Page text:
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​Below, I have listed some tips on how to use our products and achieve the best results. These are tips that I have learned over the years by using both the Dry Rub for beef ribs or pork ribs & the BBQ Sauce while cooking for family & friends. Take a minute to read through them and try them out. 

I have also included some information for the Smoking enthusiasts. These are tips I have learned (sometimes the hard way) on meat selection & preparation, building a fire in the firebox and maintaining a constant steady fire. Consistency is the key when you are smoking any type of meat. The temperature needs to be maintained to ensure your entree will be done, tender & juicy when you are ready to serve it and chow down. 

Check out the BTU rating chart for Eastern Hardwoods. These are woods that I like to use from time to time. The higher the BTU rating, the hotter the fire and the longer the coals will last. Using wood from fruit trees can impart a very distinct flavor when used in conjunction with Oak & Hickory.

I have also included a Cooking temperature chart for all meats that you may grill or smoke. I like to use a Weber temperature gauge to check the cooking temperature for all thick cuts of meats. It's quick & very accurate.

Give them a try. Hope you enjoy your grilling/smoking adventure as much as I do!

Sauce & Rub Recommendations:

Copyright 2012: Billy Bub's | Sweet Spicy BBQ Sauce | All rights reserved.
1.) Sauce use for Grilling (Chicken, Ribs, Pork):

  • Sprinkle Billy Bub's Texas Dry Rub liberally on meat & work in by hand if necessary.

  • Cook entree until almost done, and then apply Billy Bub's sweet and spicy BBQ sauce taking care to turn & mop more sauce on every minute. (This Sauce contains Sugars & Syrups and will burn if exposed to heat for too long!)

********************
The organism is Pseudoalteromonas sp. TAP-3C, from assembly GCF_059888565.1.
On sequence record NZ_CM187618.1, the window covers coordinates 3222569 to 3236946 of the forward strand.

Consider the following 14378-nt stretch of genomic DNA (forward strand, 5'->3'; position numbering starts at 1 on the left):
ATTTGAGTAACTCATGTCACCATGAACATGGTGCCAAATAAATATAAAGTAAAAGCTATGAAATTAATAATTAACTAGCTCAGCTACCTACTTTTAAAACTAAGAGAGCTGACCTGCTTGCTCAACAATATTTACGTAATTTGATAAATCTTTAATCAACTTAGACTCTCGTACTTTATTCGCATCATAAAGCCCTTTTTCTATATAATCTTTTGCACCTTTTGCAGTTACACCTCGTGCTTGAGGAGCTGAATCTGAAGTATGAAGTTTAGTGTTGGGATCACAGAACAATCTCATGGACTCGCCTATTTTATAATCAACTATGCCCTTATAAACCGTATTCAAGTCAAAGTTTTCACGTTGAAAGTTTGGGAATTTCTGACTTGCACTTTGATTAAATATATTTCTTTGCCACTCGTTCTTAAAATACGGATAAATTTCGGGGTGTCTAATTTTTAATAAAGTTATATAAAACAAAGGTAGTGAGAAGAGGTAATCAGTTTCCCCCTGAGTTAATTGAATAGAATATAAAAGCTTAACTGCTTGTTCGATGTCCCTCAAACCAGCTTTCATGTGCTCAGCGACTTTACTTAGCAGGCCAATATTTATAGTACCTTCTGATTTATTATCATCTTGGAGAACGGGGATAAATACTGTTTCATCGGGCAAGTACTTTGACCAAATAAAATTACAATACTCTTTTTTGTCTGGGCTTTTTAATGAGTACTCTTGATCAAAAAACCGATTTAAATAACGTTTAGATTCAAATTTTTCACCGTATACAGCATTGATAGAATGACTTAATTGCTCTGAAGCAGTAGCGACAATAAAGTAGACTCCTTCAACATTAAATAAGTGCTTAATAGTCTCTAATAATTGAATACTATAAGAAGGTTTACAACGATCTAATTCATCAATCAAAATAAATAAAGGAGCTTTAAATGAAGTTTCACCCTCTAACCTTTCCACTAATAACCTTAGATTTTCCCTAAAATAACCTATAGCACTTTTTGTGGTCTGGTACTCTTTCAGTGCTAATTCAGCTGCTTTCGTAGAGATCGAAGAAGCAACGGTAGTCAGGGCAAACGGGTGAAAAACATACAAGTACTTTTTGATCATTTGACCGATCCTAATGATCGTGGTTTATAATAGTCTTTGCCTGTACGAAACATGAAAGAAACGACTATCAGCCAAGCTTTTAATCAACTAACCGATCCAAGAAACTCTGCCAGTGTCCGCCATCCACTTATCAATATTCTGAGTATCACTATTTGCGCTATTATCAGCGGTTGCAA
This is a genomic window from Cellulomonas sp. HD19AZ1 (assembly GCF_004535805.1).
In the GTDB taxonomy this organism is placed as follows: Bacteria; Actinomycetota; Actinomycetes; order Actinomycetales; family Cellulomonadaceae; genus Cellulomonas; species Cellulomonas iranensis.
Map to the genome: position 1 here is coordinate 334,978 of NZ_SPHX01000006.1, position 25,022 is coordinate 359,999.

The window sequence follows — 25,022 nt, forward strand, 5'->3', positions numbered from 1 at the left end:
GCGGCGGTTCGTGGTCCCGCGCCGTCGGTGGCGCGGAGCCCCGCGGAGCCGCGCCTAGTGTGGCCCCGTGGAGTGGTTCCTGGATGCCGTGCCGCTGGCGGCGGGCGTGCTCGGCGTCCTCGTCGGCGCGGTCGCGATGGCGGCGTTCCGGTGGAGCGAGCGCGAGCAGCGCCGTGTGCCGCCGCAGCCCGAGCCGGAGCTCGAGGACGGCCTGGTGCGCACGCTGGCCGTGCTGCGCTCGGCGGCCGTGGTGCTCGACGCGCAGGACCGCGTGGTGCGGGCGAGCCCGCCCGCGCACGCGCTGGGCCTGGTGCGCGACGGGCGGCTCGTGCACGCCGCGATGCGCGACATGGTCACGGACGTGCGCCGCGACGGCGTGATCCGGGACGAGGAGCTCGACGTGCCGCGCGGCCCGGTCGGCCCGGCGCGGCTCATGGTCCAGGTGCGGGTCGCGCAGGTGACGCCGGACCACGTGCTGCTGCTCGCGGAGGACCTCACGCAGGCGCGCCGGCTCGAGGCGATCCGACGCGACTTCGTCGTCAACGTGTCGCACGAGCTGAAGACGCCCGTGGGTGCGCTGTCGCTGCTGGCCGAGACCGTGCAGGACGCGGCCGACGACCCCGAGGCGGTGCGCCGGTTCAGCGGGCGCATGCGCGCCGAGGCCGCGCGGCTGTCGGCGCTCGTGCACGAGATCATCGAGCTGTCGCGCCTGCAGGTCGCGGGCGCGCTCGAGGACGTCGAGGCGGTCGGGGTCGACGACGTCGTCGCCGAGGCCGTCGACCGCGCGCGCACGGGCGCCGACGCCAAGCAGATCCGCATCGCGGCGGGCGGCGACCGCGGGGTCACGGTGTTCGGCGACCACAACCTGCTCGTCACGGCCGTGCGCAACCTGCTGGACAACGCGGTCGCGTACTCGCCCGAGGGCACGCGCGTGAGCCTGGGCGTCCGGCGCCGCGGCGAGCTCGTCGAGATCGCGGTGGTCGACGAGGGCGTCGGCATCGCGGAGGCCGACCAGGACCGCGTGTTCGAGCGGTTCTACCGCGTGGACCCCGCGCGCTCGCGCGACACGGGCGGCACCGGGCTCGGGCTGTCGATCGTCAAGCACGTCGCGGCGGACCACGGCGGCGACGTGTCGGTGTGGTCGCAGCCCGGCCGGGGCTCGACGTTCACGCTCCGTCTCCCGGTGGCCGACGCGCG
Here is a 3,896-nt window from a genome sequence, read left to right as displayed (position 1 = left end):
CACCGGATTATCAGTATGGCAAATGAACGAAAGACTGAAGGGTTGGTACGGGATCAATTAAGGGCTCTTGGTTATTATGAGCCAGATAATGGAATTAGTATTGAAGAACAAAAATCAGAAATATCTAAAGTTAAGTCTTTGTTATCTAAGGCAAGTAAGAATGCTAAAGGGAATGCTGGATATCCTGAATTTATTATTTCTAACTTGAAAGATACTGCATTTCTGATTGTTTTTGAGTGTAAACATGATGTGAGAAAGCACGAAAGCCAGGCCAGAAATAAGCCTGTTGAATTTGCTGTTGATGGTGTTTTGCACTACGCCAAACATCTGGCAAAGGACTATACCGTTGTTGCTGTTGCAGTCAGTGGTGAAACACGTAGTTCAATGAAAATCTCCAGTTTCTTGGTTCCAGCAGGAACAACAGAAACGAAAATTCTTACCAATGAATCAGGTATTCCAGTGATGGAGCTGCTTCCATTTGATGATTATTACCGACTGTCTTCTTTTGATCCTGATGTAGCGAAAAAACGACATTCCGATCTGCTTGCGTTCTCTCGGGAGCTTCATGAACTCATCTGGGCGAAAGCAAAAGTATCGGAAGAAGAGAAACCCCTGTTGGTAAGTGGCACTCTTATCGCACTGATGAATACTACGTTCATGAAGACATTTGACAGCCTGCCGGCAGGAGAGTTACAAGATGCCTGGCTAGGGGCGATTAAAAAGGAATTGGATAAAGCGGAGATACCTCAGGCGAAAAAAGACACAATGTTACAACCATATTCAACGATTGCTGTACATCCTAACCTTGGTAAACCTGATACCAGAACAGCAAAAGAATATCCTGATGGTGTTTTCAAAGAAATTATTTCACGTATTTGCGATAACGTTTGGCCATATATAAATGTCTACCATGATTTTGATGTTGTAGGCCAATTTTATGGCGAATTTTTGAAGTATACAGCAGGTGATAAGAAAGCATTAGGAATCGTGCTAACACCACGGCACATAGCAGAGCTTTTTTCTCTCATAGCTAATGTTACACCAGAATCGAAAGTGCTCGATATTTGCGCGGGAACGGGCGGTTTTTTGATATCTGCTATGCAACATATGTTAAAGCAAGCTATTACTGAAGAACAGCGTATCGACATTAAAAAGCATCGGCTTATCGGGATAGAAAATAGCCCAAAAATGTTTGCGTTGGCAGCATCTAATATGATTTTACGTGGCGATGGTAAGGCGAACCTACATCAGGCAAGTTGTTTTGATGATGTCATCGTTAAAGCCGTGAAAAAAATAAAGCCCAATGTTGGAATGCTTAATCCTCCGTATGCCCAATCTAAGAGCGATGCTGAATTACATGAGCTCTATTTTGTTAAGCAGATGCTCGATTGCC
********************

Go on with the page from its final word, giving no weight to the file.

• Turn every minute & reapply Sauce. This will give a sweet crusty coating!

  • Apply as many coatings as you desire.

Dry Rub Recommendations:

1.) Rub Use for Smoking Meat (Pork, Ribs, and Brisket):

  • Sprinkle Billy Bub's Texas Dry Rub liberally all over meat. Work in by hand if necessary.

  • Cover meat and put in refrigerator overnight.

  • Day of smoking, remove the meat and let stand at room temperature while getting the fire/smoker ready.

  • Place the meat on the smoker & smoke 3 - 4 hours. Wrap meat with aluminum foil for the remainder of the smoking time. Baste/Mop every 2 hours until done.
 2.) Rub Use for Smoking Poultry (Chicken and Turkey):

  • Create a Brine solution (many recipes are available on the internet) in a bucket and place the Poultry in so it is covered under the water level. Cover and refrigerate overnight. 

  • Remove the Poultry from the Brine and let drain & pat dry. Sprinkle Billy Bub's Texas Dry Rub liberally over the Poultry. Be sure to put some Dry Rub inside the Bird cavity if you are smoking the whole bird. Refrigerate until time to smoke.

  • Day of smoking Meat, remove the meat and let stand at room temperature while getting the fire/smoker ready.

  • Place the meat on the smoker & smoke 3 - 4 hours. Wrap meat with aluminum foil for the remainder of the smoking time. Baste/Mop every 2 hours until done.

3.) Rub Use for Grilling (Steaks, Burgers, Chicken & Pork Chops):

  • Check meat for tenderness by sticking a large fork in the meat. If the fork goes through the meat easily, tenderizer is not needed. If there is resistance sprinkle some tenderizer lightly on the meat.